The Hysteria programme had opened with the exhibition The Conch, Sea Urchin and Brass Bell by Zadie Xa at Pump House Galley. For this—her first solo exhibition—Xa focused on issues of gender, race, and cultural identity, through the lens of colonial heritage and Asian diaspora. The exhibition narrated a displaced body’s return to a ‘homeland’. Each level of the gallery marked a different stage of the journey, in which the protagonist searches for an understanding of belonging, but instead finds a concoction of excitement, rejection, and bewilderment. The titular moving image work—The Conch, Sea Urchin and Brass Bell— interlaced imagined and learned Korean folklore, in search of a reflexive space in which diasporic knowledge can be transformed into new realities. Filmic flashbacks, almost recognisable figures, and looping dream states invited the audience to join Xa on a journey through her own memory, Korean cultural memory, and possible future scenarios.
By opening the programme with this exhibition, Hysteria started with an emphasis on notions of diaspora, the idea of the Other, and shapeshifting as strategies for resistance and healing. This exploration of hysteria as a diasporic term continued with Larry Achiampong’s commission Relic 1, which premiered at The Chapel at King’s College London. Through research with the psychiatrists and professors Sander Gilman and Sashi Sashidharan, Achiampong addressed contemporary society’s colonial legacies—including scientific, institutional, and political racism—in his moving image work. Relic 1 is set in a seemingly desolate United Kingdom, where a child-like protagonist apparates across the landscape, uncovering fragments of data that bear testimony to a forgotten Empire. The film invites its audience on a journey consisting of moments that are simultaneously claustrophobic, traumatic, poetic, and sublime. Using science fiction and computer game terminology, these constructed and yet familiar feelings of otherness embody situations of colonial hysteria. With this work—which he dedicated to those who were killed and those who were made homeless and displaced by the Grenfell fire—Achiampong directed the conversation around hysteria towards a highly contemporary political problem.
The term ‘hysteria’ is often used in everyday language and contemporary politics. Recently, anti-Trump and anti-Brexit protesters have been labelled hysterical in the media. Cally Spooner’s commission—which took form of the solo exhibition Soundtrack for a troubled time and notes on humiliation at Whitechapel Gallery, and several lectures on Display (managed tears, unscripted skin, riots), a daylong collection of lectures and performances at the Anatomy Lecture Theatre at King’s College London—approached hysteria as an exploration of the contemporary iterations of the medical term, looking for parallels in contemporary society and politics.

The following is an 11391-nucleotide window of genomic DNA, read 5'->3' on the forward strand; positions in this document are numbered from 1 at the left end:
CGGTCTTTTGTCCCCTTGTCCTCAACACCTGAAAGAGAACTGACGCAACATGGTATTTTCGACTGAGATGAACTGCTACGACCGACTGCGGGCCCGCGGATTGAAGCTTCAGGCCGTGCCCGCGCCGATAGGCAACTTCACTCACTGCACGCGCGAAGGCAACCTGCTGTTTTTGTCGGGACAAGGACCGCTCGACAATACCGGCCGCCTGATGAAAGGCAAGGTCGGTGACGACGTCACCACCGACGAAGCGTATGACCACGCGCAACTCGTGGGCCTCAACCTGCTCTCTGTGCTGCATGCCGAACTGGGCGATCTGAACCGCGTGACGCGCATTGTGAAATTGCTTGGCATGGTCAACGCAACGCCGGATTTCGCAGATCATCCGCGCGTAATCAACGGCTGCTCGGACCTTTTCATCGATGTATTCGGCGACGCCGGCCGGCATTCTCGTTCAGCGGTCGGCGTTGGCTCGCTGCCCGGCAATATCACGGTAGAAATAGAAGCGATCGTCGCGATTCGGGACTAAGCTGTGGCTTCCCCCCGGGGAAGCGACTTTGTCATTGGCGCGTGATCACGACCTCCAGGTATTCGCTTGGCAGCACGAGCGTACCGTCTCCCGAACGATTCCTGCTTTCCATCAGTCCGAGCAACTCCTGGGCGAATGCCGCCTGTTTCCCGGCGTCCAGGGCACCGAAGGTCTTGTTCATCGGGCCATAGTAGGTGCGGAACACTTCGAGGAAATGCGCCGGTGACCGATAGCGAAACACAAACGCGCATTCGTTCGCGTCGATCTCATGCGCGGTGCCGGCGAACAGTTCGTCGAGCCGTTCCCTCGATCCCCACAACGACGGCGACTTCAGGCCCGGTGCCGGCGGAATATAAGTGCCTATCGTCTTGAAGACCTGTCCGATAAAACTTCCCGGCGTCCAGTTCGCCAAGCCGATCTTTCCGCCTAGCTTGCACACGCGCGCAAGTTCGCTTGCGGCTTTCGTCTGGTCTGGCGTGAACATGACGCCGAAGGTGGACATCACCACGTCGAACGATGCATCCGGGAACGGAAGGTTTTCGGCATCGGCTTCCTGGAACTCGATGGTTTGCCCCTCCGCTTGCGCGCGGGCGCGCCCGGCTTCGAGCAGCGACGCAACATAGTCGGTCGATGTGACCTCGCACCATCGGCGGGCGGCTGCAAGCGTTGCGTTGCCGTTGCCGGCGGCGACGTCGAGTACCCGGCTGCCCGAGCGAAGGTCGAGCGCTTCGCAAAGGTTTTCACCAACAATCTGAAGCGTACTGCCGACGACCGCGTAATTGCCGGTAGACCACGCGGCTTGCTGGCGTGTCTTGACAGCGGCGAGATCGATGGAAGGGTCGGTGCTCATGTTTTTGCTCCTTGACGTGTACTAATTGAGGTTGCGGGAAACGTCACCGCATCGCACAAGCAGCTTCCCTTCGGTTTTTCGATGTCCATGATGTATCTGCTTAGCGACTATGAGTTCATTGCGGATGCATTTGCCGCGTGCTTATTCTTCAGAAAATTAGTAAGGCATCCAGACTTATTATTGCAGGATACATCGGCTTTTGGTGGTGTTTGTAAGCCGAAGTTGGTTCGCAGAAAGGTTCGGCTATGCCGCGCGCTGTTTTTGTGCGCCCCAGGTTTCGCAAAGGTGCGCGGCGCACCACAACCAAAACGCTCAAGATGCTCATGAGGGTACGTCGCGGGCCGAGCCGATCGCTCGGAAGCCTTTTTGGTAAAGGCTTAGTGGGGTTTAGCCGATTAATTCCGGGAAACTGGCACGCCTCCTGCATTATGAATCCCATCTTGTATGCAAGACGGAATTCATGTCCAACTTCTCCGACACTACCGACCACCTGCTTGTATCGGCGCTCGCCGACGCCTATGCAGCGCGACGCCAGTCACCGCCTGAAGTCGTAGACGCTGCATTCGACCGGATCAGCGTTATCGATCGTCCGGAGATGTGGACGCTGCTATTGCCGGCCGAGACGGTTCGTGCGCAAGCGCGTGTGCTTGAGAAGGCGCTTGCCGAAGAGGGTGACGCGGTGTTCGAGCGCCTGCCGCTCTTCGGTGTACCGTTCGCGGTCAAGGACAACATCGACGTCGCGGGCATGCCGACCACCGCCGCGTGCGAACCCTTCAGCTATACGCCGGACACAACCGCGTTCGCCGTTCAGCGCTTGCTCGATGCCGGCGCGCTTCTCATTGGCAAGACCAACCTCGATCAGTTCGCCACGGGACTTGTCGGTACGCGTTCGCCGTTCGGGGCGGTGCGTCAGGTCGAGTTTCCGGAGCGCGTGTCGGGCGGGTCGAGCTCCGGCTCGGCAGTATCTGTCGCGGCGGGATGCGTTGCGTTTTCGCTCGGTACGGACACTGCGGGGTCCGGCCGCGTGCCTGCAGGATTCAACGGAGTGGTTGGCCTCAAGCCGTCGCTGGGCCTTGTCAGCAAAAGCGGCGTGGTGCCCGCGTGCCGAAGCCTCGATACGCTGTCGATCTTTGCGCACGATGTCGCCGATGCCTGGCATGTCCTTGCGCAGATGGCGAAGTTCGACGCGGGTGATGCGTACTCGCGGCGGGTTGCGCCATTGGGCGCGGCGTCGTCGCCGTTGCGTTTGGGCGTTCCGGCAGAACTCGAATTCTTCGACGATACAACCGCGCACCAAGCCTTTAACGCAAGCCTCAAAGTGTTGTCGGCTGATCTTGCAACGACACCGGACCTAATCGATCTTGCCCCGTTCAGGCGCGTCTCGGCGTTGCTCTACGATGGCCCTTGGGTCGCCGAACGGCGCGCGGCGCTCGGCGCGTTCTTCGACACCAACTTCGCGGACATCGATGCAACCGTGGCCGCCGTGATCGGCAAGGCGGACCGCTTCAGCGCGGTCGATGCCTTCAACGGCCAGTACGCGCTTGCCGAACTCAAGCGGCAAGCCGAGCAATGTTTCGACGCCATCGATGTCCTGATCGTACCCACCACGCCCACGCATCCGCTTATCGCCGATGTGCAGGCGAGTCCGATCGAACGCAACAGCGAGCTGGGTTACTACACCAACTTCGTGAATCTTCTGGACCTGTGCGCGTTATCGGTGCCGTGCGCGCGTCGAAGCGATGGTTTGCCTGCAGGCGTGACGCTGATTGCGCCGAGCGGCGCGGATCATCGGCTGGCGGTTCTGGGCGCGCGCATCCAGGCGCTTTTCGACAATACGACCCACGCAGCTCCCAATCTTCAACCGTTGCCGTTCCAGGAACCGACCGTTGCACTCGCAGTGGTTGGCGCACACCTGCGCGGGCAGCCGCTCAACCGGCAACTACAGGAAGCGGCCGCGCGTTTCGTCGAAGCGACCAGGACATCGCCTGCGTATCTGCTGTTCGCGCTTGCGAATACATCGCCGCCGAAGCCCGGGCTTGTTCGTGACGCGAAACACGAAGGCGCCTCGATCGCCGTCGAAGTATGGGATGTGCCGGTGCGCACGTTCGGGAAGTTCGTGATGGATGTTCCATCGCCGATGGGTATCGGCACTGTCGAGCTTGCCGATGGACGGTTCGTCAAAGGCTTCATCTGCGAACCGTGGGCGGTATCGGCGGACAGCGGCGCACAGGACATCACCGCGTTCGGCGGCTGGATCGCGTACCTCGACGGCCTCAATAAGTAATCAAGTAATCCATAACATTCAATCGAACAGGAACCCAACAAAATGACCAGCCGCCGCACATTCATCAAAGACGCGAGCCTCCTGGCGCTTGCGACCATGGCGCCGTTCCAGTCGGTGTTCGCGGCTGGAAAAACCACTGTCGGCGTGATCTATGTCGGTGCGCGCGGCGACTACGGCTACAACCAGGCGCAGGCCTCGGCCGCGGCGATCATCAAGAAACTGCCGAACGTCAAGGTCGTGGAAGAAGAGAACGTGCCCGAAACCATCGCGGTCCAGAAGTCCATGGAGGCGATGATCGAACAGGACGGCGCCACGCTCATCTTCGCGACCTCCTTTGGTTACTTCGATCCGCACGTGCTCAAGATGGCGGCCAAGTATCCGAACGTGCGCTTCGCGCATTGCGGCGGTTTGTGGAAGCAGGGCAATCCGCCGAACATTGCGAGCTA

At Whitechapel Gallery, Spooner created a poster series that transcribed extracts from her interview with psychiatrist and clinical lecturer Isabel Valli. Spooner and Valli’s conversation journeys through notions of HPA (the hypothalamic-pituitary-adrenal axis is the main system that controls the production of the hormones mediating the stress response), Hippocampus (a major component of the brains of humans and other vertebrates that plays important roles in the consolidation of information from short-term memory to long-term memory), Humiliation, and Riots. The posters are overlaid with drawings of human organs that produce the stress hormone: cortisol. In order to understand hysteria at a societal level, Spooner and Valli probed ideas of pre-verbal communication, trauma, apocalypse and protest, asking how these conditions can be captured and made visible, either as fact, fiction, or the symbolic. In several lectures on Display (managed tears, unscripted skin, riots) Spooner brought together Valli, professor of French and German studies Naomi Segal, the philosopher Federico Campagna, and the OFFSHORE company of dancers and performers, to explore physical conditions that are psychosocial in origin, and which display themselves in response to psychological stressors or conflicts. Beginning with human skin, and then expanding the scale to humiliation and nervous breakdowns at a societal level, the day explored how the historical and embodied character of experience arrives ‘hysterically’ in contemporary life.
These projects represent some of the many ways in which the Hysteria programme brought together multiple voices and perspectives to create a new body of ongoing research around this complex and contested term. In presenting a programme of art commissions, Hysteria reimagined Charcot’s understanding of hysteria as a subject that could be approached through an artistic medium. However, in this case, the bodies were live, manifold, and speaking back.
Mette Kjærgaard Præst works as an independent curator. She is currently curator at Science Gallery London, part of Kings College London, connecting art, science and health.